Pro Tip: Make sure to include specific metrics on effective campaigns you have run in the past. Offering a quantifiable number that correlates to your overall success will make your resume far more attractive to employers. (For example: “By implementing white hat SEO initiatives, I increased the organic traffic to the company’s website by 80%.”)

UX Design

Great focus in digital marketing is placed on how the search engines understand, and placing value upon content doesn’t mean that the human user doesn’t matter. The most effective designs are those that are not only visually appealing but are user-friendly and prompt the person to engage in ROI-producing behaviors. Knowledge of UX design strategies will serve any marketing professional well, no matter what project they are working on.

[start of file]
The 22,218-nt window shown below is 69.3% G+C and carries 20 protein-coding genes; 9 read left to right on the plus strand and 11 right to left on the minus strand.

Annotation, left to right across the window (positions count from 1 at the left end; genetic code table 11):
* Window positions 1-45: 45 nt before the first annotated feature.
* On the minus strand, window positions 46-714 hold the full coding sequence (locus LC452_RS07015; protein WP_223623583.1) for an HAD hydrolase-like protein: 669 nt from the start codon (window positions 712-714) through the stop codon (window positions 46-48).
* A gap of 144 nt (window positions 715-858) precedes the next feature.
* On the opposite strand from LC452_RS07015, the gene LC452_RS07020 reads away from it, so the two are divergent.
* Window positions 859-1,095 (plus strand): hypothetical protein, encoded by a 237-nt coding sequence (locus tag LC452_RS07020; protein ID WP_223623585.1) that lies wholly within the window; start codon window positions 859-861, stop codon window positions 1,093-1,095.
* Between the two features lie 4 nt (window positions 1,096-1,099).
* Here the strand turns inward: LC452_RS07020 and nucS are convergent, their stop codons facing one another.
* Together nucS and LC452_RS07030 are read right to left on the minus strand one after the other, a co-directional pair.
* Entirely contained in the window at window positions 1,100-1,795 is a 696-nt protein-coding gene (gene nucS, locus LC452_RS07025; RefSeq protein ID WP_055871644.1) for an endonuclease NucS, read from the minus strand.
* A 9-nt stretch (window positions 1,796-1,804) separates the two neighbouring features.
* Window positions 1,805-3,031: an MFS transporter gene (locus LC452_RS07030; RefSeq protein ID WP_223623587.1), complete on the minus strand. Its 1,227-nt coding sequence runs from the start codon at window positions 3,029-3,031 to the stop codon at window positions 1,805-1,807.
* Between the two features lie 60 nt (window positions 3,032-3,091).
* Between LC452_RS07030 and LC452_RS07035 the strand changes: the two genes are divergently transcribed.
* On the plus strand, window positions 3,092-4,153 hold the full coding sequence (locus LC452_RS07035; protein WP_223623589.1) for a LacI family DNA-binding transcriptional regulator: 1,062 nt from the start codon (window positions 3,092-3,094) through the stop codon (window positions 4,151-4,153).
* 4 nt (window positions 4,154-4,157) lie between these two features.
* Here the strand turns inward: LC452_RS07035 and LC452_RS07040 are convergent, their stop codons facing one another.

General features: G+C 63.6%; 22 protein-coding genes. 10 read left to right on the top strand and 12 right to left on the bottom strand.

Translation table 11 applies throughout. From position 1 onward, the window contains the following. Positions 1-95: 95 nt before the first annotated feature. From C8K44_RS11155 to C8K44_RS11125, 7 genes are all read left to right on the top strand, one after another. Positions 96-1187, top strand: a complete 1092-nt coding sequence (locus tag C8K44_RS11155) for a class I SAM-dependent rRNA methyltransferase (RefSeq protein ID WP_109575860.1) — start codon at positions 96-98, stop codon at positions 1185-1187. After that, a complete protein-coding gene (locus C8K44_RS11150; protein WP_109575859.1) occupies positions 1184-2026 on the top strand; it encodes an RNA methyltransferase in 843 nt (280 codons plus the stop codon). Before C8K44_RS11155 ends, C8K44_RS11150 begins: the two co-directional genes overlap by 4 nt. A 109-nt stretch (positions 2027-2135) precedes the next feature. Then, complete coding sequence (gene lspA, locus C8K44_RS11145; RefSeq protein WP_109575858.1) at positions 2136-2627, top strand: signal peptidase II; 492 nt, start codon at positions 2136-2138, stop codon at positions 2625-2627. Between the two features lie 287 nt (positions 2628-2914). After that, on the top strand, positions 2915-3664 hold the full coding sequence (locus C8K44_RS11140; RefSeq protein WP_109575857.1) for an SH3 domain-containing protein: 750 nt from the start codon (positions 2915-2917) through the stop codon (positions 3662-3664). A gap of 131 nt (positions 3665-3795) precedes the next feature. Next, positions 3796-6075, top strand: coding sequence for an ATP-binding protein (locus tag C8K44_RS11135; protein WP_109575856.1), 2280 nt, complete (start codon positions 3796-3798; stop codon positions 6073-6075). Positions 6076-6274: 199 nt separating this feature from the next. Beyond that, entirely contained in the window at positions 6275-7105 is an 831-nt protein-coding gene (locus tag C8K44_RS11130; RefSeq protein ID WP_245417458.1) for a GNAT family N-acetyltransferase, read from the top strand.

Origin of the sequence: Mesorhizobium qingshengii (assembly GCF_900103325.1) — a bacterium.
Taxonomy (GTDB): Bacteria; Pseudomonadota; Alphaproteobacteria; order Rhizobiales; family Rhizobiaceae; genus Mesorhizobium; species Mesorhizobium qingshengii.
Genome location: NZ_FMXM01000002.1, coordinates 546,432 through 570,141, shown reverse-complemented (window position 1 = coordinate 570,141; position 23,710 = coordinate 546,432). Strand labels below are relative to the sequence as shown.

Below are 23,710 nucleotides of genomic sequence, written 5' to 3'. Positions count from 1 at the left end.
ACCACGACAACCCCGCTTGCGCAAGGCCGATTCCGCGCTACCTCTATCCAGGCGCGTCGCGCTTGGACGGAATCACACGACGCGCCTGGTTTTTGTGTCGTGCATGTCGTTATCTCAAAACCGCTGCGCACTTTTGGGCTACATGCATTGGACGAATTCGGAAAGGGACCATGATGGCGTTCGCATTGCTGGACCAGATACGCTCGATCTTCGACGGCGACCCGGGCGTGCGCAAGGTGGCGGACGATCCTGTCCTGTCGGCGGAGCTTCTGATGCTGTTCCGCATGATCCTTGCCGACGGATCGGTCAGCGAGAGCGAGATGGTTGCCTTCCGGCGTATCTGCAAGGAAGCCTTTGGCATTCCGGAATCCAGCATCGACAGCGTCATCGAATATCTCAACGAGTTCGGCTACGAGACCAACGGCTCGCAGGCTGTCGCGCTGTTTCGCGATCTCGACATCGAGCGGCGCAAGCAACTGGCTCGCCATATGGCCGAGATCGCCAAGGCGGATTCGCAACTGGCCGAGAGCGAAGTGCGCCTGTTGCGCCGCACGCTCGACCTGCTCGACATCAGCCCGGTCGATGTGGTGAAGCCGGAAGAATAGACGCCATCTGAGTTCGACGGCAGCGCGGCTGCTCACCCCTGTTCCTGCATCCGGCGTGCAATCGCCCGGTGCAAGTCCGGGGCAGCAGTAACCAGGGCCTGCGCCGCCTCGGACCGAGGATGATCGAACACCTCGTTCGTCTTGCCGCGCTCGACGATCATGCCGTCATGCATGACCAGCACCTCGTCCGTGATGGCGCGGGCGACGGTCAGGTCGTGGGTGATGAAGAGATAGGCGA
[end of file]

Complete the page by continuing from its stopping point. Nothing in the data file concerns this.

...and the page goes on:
Paid Online Advertising

Digital advertising campaigns can be hugely beneficial – if they are correctly executed. One definitely cannot apply a “set it and forget it” attitude here, as it is all too easy to blow through the budget bidding on irrelevant keywords or clicks that do not convert. Marketers should understand the inner workings of paid online advertising to ensure that campaigns deployed are not only successful but also cost-effective.

Coding Languages

As the most technical and complex part of marketing, most candidates will not be coding experts, which is understandable. However, there is no denying that a marketing professional who can read and create working code is significantly more attractive than one who cannot. Knowledge of coding languages, such as HTML, JavaScript, and CSS, will instantly give you a leg up on the competition and work to secure the job.